Your Ultimate Guide to Bargaining!

Street-shopping is about two things-

1). Bargaining and

2). Are you deaf? Didn’t I just say BARGAINING?

Why do we street shop?
To buy that jumpsuit for some hundred bucks, is it?

Nah! It is the sheer joy of going through loads of shitty clothes to find that one piece and then fighting tooth and nail for it, defeating the vendor with your constant haggling and then walking away with your precious find like a boss.

Actually, let me break down this cheap thrill for you…

 First things first, never step down rich from your cab.

The minute you enter your shopping arena…
A girl must look broke.

You are a girl on a budget; non-spendthrift and forget acting frugal; instead, pretend that your dad is a Sindhi and your mum is a Marwari. Put on that show and walk through the market keeping that childlike excitement away from your face. Look distressed if you have to but never ecstatic.

But what-so-ever, ALWAYS look like a potential- buyer giving way for the vendor to fall in the bargaining pit.

Once he starts taking interest in his to-be-customer, the battle begins.

Spot the thing of your interest, check it thoroughly with least interest. Check the ones you don’t like with visible interest. Keep your targeted dress unattended and ask its price among the other three things that you don’t intend to buy.

ACT

Whatever his quotation is, the first one has to be laughed off. Then in that flow, let your stern voice ask him for final price. He will resist. So now kill it with these three weapons

Greed- Remind him how you’ve been buying from him ever since you’ve moved to the city.

Also once in a while genuinely persuade your friend to have something for her as well from the same vendor! More the quantity, merrier the bargain!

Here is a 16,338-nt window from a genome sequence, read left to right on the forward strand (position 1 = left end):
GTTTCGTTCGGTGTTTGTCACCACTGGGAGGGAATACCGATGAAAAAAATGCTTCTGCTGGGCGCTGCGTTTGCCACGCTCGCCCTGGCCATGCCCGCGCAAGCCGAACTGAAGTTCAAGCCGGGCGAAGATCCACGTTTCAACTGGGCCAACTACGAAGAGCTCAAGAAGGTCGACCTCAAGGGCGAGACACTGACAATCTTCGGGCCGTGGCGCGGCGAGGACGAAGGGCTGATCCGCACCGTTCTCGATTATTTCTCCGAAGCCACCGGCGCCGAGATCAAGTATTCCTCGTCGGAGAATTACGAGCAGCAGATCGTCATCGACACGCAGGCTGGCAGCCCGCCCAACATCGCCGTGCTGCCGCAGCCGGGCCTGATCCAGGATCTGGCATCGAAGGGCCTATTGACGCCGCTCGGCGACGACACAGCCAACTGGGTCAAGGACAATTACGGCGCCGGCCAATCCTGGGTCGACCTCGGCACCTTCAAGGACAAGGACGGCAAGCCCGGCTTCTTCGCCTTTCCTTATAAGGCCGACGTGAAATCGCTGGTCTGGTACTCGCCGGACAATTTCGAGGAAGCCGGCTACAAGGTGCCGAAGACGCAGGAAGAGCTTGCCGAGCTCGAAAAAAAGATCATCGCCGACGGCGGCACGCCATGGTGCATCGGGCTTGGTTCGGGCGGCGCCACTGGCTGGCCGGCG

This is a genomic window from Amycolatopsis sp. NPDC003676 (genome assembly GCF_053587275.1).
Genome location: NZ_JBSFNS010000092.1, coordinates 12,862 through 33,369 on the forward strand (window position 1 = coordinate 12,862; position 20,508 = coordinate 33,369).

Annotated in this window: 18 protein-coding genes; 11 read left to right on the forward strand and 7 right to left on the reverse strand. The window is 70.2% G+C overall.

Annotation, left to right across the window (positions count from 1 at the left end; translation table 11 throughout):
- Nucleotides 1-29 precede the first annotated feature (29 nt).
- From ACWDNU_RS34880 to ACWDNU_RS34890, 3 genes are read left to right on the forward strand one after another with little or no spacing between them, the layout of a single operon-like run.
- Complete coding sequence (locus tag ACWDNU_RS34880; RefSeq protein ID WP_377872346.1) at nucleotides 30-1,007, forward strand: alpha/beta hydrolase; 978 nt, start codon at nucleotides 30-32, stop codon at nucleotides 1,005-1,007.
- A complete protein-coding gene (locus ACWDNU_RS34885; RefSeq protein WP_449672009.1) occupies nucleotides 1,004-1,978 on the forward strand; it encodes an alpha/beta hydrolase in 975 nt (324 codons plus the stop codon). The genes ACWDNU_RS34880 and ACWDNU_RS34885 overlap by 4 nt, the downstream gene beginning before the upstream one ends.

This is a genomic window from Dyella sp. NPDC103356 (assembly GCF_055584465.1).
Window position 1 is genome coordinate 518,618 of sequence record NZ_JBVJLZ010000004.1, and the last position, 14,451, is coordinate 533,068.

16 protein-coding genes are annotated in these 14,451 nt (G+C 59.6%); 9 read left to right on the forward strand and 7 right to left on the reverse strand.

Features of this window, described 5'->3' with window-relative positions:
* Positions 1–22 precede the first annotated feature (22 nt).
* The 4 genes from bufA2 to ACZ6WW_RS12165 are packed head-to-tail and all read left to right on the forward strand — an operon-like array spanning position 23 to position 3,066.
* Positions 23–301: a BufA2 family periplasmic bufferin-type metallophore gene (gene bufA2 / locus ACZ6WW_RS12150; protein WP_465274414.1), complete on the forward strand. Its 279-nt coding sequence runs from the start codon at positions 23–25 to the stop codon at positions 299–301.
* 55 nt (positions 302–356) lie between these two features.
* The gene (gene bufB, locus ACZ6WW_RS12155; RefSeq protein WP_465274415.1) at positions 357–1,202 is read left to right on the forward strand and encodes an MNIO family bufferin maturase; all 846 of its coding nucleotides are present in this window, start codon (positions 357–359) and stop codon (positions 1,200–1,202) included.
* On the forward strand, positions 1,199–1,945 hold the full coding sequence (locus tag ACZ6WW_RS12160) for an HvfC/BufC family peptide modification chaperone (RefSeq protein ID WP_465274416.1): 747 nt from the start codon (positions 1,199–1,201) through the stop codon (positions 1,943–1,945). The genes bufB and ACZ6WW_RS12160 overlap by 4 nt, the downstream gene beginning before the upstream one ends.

Sympathy- Go P-l-e-a-sssssss-e with a grin and in tune! Doesn’t work? Try this-

Look disappointed in HIM. Make him feel guilty for a “regular customer” who has come a long way just so that his items would sell. Look on innocently while your silence screws his conscience!

Warning- This is the LAST resort.  Tell him that it is a common thing over the market and you can get it from somebody who is reasonable. No effect?

This is where you use your ultimate weapon.

Squint at the dress for the last time. Bid it goodbye.
Now turn your heels nonchalantly, and…
WALK AWAY!

Keep walking… and wait for those magical words.9 out of ten times, the vendor in neon tee will call out for you!
The one time it doesn’t work is when he anticipates your game.

Common Sense-

  • The bargain hours are crucial. They don’t want to lose a customer just after they have opened for the day; while when they are closing down they want to clear the stock! So shop in desperate hours. Also, never try to bargain when it’s crowded. They won’t keep other buyers waiting to haggle with you.
  • Befriend the shopkeeper; smile and interact- attack his morals- he can’t overcharge somebody who has been so polite and friendly to him!
  • Apart from that, you can always try finding faults with the colour, fabric, fit- anything! Make him feel responsible for your trouble! Manipulate him into selling it to you.